Lending4Change ( “L4C”) represents a ‘peer-to-peer’ or, better stated, a ‘community-to-community-focused- entrepreneur’ solution to provide the critical capital needed to support small businesses and the communities in which they serve. In this novel model, community members pool their resources to provide low-cost micro-loans to current or prospective small business owners who have completed an exhaustive L4C training program, developed a comprehensive business plan (also with L4C assistance) and submitted their funding request to those participating in the community funding pool. If approved by the funding pool representatives, a portion of the funding pool balance on deposit at a local credit union or community bank will be used to guarantee a loan made directly by the financial institution to the small business owner. The lender will handle all of the regulatory and servicing responsibilities normally associated with a commercial loan while paying a premium interest rate on the funding pool deposit. The lender will also pay L4C a small portion of the interest revenue so that it can provide ongoing counsel, training and support to the borrower during the life of the loan. In the event of a default, however, the proceeds in the funding pool deposit account will be applied to the outstanding balance. As loans are repaid more capital will be made available to more micro-entrepreneurs, thus providing a true example of a socially- conscious, community-enabled lending program.

People helping people’ is the mantra of the credit union system. Never has this ideal been better applied to small business lending.

While Gary’s endorsement is whole heartedly appreciated, the key here is that neighbors helping neighbors is not a once off model, but something that can and needs to be replicated in communities throughout the country. We need to break away from this rugged-individualist perspective which has not only driven us apart, but created towns in which we don’t even know the names of our closest neighbors, and have no engagement in how we fit into the complex

interaction of that community, outside of the occasional and often awkward encounter in a local supermarket.

Building and activating community to support our economic well being by helping those who might need another chance or a restart because they have been serving the country or made some wrong turns along the way means that we have to be open to different perspectives. Many within our towns and cities view this ability to allow for another perspective as intransigent a social issue as poverty itself. And as long as we only come from a place of intellect in these discussions we may never get beyond our inability to meet another. So if the answer isn’t the logic and reason of our thinking, what’s left?

Ah, the unspoken in these discussions. It is, of course, the heart. We are not suggesting here that we start immediately with the “L” word (love for those afraid to even think it), a fate many would consider to be inappropriate and uninvited in our world of science, academia and business. But when we humans do finally get to opening our hearts, incredible things happen.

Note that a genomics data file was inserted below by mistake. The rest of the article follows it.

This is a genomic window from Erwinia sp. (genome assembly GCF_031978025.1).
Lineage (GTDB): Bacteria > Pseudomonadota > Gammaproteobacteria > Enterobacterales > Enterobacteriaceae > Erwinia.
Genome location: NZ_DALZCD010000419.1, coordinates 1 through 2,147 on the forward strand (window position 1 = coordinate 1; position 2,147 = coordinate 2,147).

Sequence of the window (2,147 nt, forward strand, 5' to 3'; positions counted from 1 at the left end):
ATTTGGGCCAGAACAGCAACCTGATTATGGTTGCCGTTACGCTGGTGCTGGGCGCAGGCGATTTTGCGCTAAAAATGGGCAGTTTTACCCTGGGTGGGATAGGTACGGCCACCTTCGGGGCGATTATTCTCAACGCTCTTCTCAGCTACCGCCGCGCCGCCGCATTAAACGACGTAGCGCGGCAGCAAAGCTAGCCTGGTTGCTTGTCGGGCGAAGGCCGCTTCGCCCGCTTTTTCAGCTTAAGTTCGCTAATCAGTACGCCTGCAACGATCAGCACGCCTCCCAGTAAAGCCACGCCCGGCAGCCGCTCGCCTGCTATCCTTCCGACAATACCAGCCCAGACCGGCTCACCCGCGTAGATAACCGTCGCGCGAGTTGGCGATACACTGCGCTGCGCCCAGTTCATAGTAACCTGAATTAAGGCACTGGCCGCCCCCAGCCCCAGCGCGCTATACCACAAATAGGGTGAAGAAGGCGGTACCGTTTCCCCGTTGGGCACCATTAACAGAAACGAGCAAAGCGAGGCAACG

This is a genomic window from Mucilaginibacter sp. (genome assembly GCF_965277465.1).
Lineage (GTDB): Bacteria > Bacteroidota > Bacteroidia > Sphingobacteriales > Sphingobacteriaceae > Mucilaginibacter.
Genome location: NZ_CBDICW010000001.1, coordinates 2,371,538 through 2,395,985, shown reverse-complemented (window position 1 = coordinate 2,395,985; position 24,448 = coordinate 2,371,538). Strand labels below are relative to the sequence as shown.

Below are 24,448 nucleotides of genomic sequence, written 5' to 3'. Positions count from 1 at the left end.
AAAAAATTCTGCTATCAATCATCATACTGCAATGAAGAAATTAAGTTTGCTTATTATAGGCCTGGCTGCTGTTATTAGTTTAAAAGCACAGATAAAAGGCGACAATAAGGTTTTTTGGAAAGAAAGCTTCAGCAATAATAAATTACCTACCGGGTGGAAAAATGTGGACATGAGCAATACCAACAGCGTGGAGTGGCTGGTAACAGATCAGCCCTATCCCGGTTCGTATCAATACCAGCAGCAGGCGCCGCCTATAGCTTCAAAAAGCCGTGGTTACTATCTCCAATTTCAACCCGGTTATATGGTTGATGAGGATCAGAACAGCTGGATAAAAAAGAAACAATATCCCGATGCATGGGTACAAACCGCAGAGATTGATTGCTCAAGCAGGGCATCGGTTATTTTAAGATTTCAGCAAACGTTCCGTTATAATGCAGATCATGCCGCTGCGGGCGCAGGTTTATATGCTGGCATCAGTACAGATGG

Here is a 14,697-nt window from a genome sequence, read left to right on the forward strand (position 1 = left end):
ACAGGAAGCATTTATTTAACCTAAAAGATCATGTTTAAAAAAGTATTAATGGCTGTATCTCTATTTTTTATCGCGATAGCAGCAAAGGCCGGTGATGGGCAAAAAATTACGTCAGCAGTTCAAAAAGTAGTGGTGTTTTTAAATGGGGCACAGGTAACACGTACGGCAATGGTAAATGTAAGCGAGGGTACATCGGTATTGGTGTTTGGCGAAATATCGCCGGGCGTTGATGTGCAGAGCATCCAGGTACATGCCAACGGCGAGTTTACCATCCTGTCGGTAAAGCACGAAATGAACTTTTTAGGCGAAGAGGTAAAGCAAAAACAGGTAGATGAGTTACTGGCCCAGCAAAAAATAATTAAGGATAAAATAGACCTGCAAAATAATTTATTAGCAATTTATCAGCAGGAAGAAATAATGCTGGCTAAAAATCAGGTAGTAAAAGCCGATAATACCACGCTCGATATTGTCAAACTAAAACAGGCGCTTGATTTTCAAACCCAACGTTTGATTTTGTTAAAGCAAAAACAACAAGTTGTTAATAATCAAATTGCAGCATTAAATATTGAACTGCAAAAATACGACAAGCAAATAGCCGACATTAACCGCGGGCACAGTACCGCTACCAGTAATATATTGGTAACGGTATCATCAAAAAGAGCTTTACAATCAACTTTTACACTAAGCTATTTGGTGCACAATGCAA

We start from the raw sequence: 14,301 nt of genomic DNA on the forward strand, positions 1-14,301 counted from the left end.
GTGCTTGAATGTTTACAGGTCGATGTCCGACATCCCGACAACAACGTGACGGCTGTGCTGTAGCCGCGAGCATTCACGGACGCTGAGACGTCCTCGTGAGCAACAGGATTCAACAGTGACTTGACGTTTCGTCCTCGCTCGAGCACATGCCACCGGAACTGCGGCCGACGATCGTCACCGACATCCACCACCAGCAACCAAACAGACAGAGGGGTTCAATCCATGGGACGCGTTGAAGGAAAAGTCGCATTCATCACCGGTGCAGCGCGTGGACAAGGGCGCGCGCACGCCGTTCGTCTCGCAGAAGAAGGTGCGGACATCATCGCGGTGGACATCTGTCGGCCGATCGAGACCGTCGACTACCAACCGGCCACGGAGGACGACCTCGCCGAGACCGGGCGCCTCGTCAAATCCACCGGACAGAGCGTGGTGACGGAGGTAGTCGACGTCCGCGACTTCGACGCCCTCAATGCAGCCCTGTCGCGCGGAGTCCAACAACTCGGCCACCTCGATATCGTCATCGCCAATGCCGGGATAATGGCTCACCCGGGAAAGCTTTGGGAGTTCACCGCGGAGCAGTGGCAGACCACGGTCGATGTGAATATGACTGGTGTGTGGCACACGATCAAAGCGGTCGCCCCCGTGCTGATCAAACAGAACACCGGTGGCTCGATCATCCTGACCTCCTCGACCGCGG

I was just at Oxford University for the Skoll World Forum, an annual event where Jeff Skoll (Co-founder of e-Bay) invites 800 or so of his closest social entrepreneurial friends to join him in three days of discussion and networking. This year’s event was, from my perspective, the best to date, primarily for the presence of Archbishop Desmund Tutu who received a living treasure award from the Skoll Foundation. This is a man, who along with his colleagues, ended apartheid in South Africa, and when they did it, they didn’t turn on those who had made their lives living hells, and slaughter them by the tens of thousands. They did something extraordinary, they forgave them. It was a remarkable example of the power of the heart to diffuse the intellect that maintained hatred and division. It is our thinking that keeps us stuck in the intransigent situations our communities face. But there is another way to face them.

As Ron Martin, former CEO of Mission Federal Credit Union, one of the largest in San Diego, and an icon in the world of credit unions, explains it:

Economic hardship has reached deep into our communities. The new face of poverty likely includes one of our neighbors or even a returning military veteran.

We cannot solve this problem with our heads alone. And in that context, the heart connection is the not-so-secret sauce that propels the entire neighbor to-neighbor idea forward. We simply need to be bold enough to declare it. We may each define the source a little differently, but the interaction between the head and the heart touches our humanity at the core of who we are.

So how does this shift economic hardship? The answer is us. When we combine opportunity with our ability to interact with each other, it translates into worth and dignity. Neighbors often need a hand up, not a hand out. They need access to a community that offers capital as well as the experienced among us being willing to teach and model business principles. We have all heard a version of the proverb … it is better to teach a man to fish than to give him a fish sandwich. Better yet is to teach that man to start a small business selling fish. This does far more than improve an individual life. It touches the lives of everyone with whom they live by improving the economic well-being of the communities in which they create new jobs. A market opportunity like this can start with a microfinance loan. Lending4Change neighbor-to-neighbor approach has been formed as a local catalyst for building a community where those in need are seen as a partner, not a victim, in reversing the downward spiral of economic hardship.

This work gives us the high privilege to engage not only our heads but interact with others from the heart. My personal priorities integrate well with the cause of helping people, putting faith into action, and seeing small businesses become successful. As Archbishop Desmond Tutu said, ‘We are not made for an exclusive self-sufficiency, but for interdependence, and we break the law of our being at our own peril.’

We understand that when people within communities interact to solve problems together, align around a common purpose, and engage all the various resources of the community: the intellect, the heart, the wisdom, the experience and its financial generation, amazing transformational things take place. What keeps us from unleashing the power of this interaction? Perhaps a better question is what gets us to a place where we can initiate these interactions? It’s not our rugged individualism. It may be as simple as neighbor helping neighbor.